Looking back at the influence his mother’s little garden had on his interest in fresh foods, he remembers California cuisine being all the rage almost 30 years ago. “They weren’t calling it ‘farm to table.’ It was called ‘California cuisine,’ and it was literally daily farmers markets. The food was picked that morning, and it got to the restaurants by the next day. Everybody raved about California cuisine. At first it was all about the talented chefs – yes, all the chefs were talented – but everybody finally realized when the food is that fresh and hasn’t traveled across the country or halfway across the globe, it elevates the cuisine.
“So, now we are realizing there are all these local farms, and if one farm can’t provide for the entire area, those 20 small farms can provide for the area,” Robert affirmed. “It’s amazing and very exciting to see the rise of all the green markets.”
Eventually, Robert decided that after culinary school he wanted to experience New York City-style chef training. But a year into trying to decide who would be the next big city chef to push his talents to the limits, he was given an opportunity to freelance at the Food Network, which – at the time – was in its second year of operation. He began working six to seven days a week on contract until the network eventually offered him a full-time job.
Robert wanted to stay in the restaurant world, but the allure of numerous paid vacation days and instant health benefits piqued his interest and strengthened his passion for cooking. “Two years into the job at the Food Network, I was still learning so much and loving it,” he explained. “Two years became three, then four, and then my five-year review happened. I finally thought, ‘My time here is up and I need to move on.’ But, they propositioned me with the job of running the kitchen, which shocked me. I didn’t expect that at all. There were two sous chefs ahead of me, and that’s why I thought there was no room for advancement.”
Running the kitchen also gave him the opportunity to meet every chef and restaurateur in the tri-state area of New York because they all came through the Food Network kitchen. That 5-year review was more than 17 years ago, and Robert’s job keeps morphing and reinventing itself every four to five years because of the ever-changing dynamic of the food industry and the network.
It took Robert five years of working for the Food Network to realize it’s right where he’s supposed to be, and that’s what made it easy to stay. “It’s unfathomable to think this fall will be 23 years since I began there. (But) Nedra had commented to me at one point that New York City was an experience rather than a way of life. Once our first child was born, we knew we would get out of the city and back to the suburbs where we could have a garden. While I certainly wasn’t happy about becoming a commuter, it was best for our family. It’s all worth it when the kids can pick a tomato or cucumber right off the vine and experience food that fresh,” Robert admitted.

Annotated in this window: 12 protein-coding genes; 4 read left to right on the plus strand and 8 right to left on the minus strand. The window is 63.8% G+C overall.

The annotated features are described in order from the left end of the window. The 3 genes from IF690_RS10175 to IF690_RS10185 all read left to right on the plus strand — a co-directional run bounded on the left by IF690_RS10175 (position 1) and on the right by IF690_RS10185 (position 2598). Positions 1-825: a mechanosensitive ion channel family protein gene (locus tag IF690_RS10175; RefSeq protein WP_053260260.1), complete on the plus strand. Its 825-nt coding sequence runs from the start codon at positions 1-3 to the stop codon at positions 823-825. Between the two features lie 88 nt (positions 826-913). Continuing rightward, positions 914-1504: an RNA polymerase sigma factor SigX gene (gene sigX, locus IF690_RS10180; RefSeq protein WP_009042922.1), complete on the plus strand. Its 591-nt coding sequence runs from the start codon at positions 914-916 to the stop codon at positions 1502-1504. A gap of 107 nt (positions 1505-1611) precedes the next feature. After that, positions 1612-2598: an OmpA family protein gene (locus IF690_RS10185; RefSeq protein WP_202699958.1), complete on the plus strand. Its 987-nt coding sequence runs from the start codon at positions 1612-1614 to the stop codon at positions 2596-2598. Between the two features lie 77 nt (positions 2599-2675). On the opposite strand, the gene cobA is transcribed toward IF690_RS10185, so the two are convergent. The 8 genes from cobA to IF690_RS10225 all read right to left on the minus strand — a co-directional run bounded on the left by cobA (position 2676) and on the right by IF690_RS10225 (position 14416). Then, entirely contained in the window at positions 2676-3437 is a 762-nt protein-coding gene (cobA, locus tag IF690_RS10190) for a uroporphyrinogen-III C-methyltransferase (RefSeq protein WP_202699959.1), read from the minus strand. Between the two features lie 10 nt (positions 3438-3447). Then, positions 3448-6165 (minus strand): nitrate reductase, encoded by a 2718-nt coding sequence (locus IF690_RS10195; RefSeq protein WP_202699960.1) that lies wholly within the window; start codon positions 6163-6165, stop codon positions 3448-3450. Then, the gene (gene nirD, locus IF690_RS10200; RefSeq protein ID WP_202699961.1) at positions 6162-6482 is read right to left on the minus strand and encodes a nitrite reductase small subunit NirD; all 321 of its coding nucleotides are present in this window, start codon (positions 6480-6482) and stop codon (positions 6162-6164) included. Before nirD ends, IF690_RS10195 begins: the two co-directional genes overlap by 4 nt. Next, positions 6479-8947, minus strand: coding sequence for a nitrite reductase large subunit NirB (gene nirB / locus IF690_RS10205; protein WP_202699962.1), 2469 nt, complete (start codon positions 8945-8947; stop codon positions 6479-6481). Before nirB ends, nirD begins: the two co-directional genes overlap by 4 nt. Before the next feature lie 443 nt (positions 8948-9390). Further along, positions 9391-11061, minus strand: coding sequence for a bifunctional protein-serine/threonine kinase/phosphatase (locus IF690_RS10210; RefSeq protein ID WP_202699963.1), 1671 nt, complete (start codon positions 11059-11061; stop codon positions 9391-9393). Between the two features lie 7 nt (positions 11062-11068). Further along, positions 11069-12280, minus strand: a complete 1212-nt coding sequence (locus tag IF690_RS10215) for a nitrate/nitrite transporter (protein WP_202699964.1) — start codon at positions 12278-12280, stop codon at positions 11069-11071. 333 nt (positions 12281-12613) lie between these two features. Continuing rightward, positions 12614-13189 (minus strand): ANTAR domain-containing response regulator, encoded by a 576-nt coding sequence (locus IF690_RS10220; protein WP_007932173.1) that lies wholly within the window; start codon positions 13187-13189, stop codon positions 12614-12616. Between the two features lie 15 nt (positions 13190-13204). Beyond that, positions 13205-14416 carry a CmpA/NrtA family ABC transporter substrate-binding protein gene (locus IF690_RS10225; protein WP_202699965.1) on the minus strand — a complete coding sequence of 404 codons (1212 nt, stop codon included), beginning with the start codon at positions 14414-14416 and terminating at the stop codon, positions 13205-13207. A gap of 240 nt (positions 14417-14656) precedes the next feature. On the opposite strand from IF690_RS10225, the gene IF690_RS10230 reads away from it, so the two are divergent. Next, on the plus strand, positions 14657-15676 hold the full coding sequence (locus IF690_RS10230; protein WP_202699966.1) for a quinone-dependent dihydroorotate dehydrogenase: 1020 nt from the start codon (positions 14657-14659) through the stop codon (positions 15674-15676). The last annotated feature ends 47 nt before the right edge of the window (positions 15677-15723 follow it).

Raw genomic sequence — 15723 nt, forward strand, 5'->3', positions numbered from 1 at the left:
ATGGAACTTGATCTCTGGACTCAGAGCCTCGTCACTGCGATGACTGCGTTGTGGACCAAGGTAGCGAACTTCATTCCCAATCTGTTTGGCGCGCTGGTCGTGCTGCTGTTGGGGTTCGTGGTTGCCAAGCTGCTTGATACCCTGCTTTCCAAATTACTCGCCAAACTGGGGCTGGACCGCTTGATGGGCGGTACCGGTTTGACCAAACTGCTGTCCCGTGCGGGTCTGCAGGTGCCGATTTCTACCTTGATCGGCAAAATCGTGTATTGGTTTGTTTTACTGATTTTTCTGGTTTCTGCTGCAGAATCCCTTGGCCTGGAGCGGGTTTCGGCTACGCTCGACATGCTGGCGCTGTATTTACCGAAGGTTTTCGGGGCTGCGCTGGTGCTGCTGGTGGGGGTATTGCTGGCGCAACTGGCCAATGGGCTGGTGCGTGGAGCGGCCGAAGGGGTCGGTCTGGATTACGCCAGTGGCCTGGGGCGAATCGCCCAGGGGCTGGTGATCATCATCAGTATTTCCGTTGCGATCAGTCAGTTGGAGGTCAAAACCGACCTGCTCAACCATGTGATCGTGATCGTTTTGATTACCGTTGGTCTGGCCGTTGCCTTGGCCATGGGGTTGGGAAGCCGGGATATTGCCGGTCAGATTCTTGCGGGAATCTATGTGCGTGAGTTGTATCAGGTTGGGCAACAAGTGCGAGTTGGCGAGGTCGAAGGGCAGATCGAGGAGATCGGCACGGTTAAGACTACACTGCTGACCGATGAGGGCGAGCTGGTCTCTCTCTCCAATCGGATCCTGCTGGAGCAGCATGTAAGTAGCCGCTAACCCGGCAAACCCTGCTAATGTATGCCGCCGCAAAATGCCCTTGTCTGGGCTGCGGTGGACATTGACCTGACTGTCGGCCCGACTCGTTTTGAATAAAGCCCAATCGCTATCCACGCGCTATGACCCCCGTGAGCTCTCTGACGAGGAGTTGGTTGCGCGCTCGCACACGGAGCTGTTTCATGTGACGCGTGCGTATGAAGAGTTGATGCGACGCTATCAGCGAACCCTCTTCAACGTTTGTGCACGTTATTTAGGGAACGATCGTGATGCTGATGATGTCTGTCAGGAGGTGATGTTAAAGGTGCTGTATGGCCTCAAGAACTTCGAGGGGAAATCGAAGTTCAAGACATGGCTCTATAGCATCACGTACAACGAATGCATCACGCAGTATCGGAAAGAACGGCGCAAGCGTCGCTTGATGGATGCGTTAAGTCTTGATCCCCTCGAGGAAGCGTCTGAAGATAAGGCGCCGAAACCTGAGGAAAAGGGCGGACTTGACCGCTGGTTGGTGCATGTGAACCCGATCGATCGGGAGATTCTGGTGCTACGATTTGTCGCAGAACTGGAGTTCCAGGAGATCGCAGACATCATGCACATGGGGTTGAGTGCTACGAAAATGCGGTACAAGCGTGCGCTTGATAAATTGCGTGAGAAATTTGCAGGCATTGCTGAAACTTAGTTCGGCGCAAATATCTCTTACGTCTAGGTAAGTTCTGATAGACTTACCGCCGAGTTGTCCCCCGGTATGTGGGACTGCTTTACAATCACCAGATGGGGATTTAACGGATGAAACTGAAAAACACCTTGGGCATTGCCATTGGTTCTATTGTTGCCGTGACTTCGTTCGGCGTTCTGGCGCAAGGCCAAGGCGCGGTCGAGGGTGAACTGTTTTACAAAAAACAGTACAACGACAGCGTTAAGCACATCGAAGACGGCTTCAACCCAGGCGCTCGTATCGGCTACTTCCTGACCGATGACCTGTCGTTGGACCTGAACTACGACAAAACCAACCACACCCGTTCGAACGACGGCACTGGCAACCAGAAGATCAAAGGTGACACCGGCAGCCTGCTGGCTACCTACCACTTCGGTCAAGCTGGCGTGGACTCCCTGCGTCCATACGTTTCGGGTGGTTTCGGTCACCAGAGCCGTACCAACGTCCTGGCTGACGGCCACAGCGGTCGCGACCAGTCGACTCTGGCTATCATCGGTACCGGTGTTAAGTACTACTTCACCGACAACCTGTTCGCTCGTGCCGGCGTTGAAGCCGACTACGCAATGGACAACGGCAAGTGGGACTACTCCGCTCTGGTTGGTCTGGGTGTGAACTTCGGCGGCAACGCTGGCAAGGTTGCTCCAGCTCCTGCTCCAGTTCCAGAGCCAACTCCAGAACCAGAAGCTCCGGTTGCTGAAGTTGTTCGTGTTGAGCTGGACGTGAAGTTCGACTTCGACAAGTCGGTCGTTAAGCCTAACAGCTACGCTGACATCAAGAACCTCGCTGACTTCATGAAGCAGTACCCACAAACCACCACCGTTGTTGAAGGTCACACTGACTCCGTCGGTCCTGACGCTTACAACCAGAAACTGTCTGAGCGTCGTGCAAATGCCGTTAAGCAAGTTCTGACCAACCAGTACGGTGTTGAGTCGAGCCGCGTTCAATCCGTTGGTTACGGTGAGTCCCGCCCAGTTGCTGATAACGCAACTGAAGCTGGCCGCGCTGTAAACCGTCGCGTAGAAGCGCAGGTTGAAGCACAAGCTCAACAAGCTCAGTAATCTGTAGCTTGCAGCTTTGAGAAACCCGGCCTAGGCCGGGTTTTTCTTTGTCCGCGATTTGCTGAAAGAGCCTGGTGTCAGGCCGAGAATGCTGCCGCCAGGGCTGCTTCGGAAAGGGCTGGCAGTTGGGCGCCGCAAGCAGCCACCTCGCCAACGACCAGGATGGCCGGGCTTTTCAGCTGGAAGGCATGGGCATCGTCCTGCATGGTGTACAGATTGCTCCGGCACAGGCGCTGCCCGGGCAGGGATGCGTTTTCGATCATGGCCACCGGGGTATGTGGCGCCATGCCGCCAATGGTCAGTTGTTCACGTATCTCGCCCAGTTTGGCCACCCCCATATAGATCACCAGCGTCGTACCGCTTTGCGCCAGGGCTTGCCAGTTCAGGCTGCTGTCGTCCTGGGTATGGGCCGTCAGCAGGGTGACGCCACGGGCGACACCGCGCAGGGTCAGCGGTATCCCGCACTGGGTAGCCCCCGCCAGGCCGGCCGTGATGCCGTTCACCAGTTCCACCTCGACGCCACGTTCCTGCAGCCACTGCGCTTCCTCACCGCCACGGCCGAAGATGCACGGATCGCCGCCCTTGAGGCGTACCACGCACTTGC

When he was 8 years old, Robert remembers curiously watching as his grandfather picked a tomato right off the vine and ate it like an apple. He thought to himself that that wasn’t the right way to eat a tomato, but all these years later, he understands that eating a tomato straight off the vine is the proper way after all.
Even if you don’t have access to your own garden, Robert suggests using window boxes for herbs and shopping at farmers markets as often as you can. Roof-top gardens and vertical gardens are options as well. Another suggestion he offered is to buy large quantities of what’s in season and then freeze it to cook with at a later date. If you’re pressed for time, you can also have your protein ready to go at home in the freezer and make a quick stop for fresher produce at the grocery on the way home.
“We have hunters in the family, and that provides us with fresh venison, which is our main source of protein. That makes great stews or soups and is a favorite meal for us. Especially for the kids, you can put a lot of ingredients in a stew or soup that they usually don’t care for and cooked as a stew they eat it up,” Robert said.
“In the colder months, we get the kids in the kitchen and they can help, too. We are working on our garden now and feel a little lost without it, but next year we’ll get it established. One of the first things we did before we started building the house about a year ago was to buy some fruit trees. We have apple trees, cherry trees, tangerine trees, along with blackberries and raspberries that are already planted and ready to go,” Robert continued.
“I need some fig trees and especially chestnut trees because of the connection to old America. One of my favorite features in our kitchen is the wood-burning pizza oven we are looking forward to finishing. And, of course, my razor-sharp chef’s knives are another favorite,” he said.
Added Nedra: “Coming back home to Kentucky was the best decision Robert and I could make to create a lifestyle that we want for our children. I need to feel my toes in the earth.” VT